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There's been a jump in enrollment at Danbury Schools, which has prompted a $1.3 million emergency funding request to the state by Superintendent Dr. Sal Pascarella.  The district planned for an increase of 2-percent, but the projections fell short and there's been a 5.6 percent student population increase. 

Pascarella wrote a letter to the Board of Ed saying they have witnessed an unprecedented and alarming increase in new student registrations in the last 30 days that will further strain the ability to provide an appropriate education to students under the approved budget.  He called it a highly unusual and wholly unexpected situation in a letter to the state Education Commissioner. 

Since the close of the last school year, the District received 619 newly registered students.  They've estimated a net increase of 350 K-12 students.  Pascarella says historical data suggests the district can expect about 60 additional students during the month of September.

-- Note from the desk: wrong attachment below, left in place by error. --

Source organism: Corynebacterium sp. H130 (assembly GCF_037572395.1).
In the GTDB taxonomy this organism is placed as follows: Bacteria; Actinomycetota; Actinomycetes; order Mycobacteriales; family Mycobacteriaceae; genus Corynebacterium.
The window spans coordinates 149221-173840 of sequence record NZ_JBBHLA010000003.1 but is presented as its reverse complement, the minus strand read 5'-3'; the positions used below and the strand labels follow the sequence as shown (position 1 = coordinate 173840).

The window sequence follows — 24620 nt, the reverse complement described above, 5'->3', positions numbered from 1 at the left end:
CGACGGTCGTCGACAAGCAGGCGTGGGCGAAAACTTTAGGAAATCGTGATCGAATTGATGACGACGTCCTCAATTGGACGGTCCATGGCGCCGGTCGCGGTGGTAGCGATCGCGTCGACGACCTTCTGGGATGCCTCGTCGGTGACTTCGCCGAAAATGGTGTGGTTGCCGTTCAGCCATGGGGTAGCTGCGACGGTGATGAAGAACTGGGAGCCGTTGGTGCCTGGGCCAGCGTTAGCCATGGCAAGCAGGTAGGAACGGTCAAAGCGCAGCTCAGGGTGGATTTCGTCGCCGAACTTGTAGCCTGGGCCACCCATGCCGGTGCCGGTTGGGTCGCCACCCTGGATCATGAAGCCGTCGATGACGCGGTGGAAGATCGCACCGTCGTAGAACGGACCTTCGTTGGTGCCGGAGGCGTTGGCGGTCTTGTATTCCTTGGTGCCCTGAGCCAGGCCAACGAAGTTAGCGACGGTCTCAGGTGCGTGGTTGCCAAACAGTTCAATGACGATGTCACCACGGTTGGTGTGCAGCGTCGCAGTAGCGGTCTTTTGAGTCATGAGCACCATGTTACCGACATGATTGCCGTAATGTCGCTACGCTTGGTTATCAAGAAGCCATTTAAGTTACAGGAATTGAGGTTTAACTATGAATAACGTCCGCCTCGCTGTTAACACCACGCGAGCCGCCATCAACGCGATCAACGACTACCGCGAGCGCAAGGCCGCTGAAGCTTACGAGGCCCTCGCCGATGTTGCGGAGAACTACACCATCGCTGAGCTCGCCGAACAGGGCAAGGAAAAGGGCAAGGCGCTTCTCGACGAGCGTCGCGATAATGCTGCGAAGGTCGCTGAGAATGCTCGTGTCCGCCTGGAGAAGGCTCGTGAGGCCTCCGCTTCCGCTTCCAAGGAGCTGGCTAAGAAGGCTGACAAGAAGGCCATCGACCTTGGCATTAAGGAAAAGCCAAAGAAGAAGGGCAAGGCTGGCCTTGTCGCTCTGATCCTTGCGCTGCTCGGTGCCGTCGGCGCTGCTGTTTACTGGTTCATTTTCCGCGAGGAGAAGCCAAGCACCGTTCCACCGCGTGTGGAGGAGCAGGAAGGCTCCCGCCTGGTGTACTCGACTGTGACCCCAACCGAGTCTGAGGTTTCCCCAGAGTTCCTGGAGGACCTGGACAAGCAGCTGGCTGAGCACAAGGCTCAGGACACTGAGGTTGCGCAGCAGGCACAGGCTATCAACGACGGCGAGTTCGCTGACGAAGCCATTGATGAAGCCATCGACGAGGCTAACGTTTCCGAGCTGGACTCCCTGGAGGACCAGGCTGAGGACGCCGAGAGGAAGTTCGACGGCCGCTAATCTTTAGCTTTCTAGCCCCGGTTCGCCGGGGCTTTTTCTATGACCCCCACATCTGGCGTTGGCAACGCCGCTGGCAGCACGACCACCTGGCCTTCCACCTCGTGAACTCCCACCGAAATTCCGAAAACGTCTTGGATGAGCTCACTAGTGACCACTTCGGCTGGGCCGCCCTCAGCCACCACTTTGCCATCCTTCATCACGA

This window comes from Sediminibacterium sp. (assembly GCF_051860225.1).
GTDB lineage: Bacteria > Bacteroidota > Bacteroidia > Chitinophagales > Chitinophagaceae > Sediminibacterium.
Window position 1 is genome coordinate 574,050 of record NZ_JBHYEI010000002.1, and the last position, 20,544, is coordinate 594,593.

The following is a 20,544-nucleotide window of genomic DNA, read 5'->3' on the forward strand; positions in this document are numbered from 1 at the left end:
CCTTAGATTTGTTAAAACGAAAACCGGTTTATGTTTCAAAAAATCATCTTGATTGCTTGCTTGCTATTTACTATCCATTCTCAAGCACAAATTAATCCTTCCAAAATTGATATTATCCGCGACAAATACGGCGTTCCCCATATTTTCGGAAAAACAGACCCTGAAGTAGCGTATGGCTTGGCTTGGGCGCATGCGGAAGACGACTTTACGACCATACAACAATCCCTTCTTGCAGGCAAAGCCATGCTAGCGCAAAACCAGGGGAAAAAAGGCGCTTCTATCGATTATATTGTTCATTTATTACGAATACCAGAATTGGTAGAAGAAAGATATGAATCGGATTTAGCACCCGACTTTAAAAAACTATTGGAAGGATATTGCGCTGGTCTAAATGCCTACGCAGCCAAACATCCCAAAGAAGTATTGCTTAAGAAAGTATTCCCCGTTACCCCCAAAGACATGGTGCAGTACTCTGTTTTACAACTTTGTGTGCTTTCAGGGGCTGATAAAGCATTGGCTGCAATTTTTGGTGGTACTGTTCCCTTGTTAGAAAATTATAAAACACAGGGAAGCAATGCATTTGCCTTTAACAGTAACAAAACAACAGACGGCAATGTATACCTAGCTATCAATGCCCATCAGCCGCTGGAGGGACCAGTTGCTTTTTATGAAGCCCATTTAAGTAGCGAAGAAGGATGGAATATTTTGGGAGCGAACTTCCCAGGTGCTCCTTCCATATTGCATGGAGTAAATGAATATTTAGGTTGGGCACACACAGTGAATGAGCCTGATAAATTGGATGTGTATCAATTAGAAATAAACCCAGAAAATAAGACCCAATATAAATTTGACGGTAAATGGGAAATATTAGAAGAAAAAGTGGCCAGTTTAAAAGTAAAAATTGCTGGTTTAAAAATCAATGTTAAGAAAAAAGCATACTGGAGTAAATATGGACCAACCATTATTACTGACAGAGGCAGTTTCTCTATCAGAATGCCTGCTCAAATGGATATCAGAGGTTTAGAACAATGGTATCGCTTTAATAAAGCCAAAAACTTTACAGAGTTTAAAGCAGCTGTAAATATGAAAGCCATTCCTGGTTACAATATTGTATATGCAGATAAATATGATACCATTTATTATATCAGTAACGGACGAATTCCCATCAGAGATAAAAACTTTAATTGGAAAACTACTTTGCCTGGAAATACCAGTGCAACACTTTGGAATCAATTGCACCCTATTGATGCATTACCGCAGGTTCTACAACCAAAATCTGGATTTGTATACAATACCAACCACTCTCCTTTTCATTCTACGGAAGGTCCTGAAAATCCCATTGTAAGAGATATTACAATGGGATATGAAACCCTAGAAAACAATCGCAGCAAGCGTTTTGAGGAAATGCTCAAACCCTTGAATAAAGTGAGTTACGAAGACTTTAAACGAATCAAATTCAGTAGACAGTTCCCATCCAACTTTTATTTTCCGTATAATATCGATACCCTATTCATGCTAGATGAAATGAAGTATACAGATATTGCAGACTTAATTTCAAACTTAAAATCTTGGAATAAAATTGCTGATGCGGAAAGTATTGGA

Many of the students require additional educational services, as they are identified as High Need.  Pascarella says the district needs additional bilingual education teachers and additional high school core course teachers.  There's also an increase in mandated OT and PT services, all at a cost of $433,000.  100 additional desks have been ordered for the high school, at a cost of $30,000.  The estimated $600,000 special education budget needs to be increased by $250,000.  Three additional buses will cost $210,000.

Pascarella says the modular classrooms at the elementary and middle schools, new building additions at the elementary and high school levels, and the reopening of a previously shuttered building as an intradistrict magnet middle school have left them with few options for expansion into unused space.

Democratic mayoral challenger Chris Setaro faults Mayor Mark Boughton for not regulating residential development growth on the west side.

Boughton responded that the increase is due to existing houses turning over.  He quotes from a Board Of Ed study that found three blocks of Osborne Street generate as many students as one 470 unit project.  Boughton says it will take about $600,000 to hire new teachers and cover the cost of transportation.

Pascarella said in a letter to the Board of Education that Boughton promised an additional $600,000 for special education costs.  But the matter has not yet been presented to the City Council.

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